Automatic dependency resolution is one of the most useful features provided by emerge.

Build Dependencies

The DEPEND ebuild variable should specify any dependencies which are required to unpack, patch, compile or install the package (but see Implicit System Dependency for exemptions).

Runtime Dependencies

The RDEPEND ebuild variable should specify any dependencies which are required at runtime. This includes libraries (when dynamically linked), any data packages and (for interpreted languages) the relevant interpreter. In EAPI=3 or older, if this variable is not specified it defaults to the value of DEPEND, however the implicit usage is frowned upon. In EAPI=4, the implicit behaviour was removed and the assignment is always explicit.

Note that when installing from a binary package, only RDEPEND will be checked. It is therefore necessary to include items even if they are also listed in DEPEND.

Items which are in RDEPEND but not DEPEND could in theory be merged after the target package. Portage does not currently do this.

Post-Merge Dependencies

The PDEPEND variable specifies dependencies that should be merged after the package, but which may be merged at any time, if the former is not possible. This is sometimes used for plugins that have a dependency upon the package being merged. Generally PDEPEND should be avoided in favour of RDEPEND except where this will create circular dependency chains.

Implicit System Dependency

All packages have an implicit compile-time and runtime dependency upon the entire @system set. It is therefore not necessary, nor advisable, to specify dependencies upon toolchain packages like gcc, libc and so on, except where specific versions or packages (for example, glibc over uclibc) are required. Note that this rule also needs consideration for packages like flex, zlib and libtool, which aren't in the @system set for every profile. For example, the embedded profile doesn't have zlib in @system, the libtool ABI might change and break building order and flex might get removed from the @system set in future.

However, packages which are included in the @system set, or are dependencies of @system set packages, should generally include a complete dependency list (excluding bootstrap packages). This makes emerge -e @system possible when installing from a stage 1 or stage 2 tarball.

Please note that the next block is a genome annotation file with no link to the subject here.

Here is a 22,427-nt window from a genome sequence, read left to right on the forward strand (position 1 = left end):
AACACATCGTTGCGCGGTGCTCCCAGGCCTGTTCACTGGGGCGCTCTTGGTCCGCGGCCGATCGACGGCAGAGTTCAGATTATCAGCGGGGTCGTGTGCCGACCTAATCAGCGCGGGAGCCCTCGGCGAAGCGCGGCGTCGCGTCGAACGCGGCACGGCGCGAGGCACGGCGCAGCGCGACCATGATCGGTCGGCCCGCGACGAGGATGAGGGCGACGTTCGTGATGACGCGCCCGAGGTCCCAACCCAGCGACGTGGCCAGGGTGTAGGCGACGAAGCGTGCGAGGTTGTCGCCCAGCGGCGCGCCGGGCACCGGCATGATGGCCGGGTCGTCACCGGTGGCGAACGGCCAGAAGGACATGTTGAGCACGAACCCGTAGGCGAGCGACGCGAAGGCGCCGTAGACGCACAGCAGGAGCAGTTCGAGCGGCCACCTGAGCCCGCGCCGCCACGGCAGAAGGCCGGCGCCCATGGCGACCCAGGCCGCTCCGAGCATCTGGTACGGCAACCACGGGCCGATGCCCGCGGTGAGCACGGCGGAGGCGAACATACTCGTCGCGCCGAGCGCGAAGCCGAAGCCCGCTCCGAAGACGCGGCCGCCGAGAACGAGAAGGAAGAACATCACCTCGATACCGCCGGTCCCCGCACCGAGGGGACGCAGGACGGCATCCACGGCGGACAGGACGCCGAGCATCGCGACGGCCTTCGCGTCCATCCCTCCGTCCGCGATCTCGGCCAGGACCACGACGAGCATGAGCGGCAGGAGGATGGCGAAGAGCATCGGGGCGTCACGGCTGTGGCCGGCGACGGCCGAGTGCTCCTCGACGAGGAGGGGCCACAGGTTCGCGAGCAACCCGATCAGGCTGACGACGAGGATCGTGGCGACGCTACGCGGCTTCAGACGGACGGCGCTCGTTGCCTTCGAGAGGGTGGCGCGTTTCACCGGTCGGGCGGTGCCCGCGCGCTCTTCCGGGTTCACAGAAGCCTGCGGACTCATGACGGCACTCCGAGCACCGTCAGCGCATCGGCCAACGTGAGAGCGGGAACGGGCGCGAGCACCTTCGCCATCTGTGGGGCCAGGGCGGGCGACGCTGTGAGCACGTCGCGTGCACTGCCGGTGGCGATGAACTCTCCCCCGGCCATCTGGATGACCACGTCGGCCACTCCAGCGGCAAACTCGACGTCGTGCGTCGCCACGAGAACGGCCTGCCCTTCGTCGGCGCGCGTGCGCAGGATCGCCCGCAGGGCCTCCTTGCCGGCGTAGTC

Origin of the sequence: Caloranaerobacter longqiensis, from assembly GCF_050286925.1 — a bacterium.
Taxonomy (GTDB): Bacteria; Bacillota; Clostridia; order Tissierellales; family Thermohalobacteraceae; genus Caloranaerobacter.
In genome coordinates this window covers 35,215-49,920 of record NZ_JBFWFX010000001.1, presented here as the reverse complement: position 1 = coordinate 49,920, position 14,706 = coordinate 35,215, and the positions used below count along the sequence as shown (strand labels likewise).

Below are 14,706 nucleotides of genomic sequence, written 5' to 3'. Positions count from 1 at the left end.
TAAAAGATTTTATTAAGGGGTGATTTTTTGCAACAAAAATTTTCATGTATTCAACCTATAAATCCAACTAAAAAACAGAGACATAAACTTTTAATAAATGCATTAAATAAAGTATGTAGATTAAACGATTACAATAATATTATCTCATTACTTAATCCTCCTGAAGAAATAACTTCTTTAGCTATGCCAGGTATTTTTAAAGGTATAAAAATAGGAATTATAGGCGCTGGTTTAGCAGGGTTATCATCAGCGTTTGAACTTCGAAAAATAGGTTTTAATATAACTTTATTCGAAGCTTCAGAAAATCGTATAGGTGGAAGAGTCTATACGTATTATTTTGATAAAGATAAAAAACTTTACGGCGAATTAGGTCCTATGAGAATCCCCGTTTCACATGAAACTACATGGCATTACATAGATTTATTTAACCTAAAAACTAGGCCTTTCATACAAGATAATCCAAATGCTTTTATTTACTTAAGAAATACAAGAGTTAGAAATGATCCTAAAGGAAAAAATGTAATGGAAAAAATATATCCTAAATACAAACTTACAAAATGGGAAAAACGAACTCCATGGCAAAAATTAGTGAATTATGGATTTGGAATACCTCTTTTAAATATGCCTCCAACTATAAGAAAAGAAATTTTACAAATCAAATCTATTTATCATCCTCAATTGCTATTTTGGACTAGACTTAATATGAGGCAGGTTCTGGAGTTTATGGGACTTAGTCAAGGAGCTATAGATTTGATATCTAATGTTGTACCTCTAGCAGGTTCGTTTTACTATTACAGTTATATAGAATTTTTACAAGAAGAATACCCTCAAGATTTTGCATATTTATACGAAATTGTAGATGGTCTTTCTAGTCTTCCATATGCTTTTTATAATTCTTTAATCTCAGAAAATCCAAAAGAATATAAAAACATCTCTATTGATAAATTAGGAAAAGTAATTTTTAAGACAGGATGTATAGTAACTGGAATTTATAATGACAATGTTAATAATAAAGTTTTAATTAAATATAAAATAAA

Basic Dependency Syntax

A basic DEPEND specification might look like the following:


Each package dependency specification is the full category and name of a package. Dependency specifications are separated by arbitrary whitespace — convention is to have one specification per line for readability purposes. When specifying names, the category part should be treated as mandatory.

Version Dependencies

Sometimes a particular version of a package is needed. Where this is known, it should be specified. A simple example:


This states that at least version 0.9.7d of openssl is required.

Version Specifiers

Available version specifiers are:

Specifier Meaning
>=app-misc/foo-1.23 Version 1.23 or later is required.
>app-misc/foo-1.23 A version strictly later than 1.23 is required.
~app-misc/foo-1.23 Version 1.23 (or any 1.23-r*) is required.
=app-misc/foo-1.23 Exactly version 1.23 is required. If at all possible, use the ~ form to simplify revision bumps.
<=app-misc/foo-1.23 Version 1.23 or older is required.
<app-misc/foo-1.23 A version strictly before 1.23 is required.

Ranged Dependencies

To specify "version 2.x (not 1.x or 3.x)" of a package, it is necessary to use the asterisk postfix. This is most commonly seen in situations like:

DEPEND="gtk? ( =x11-libs/gtk+-2* )"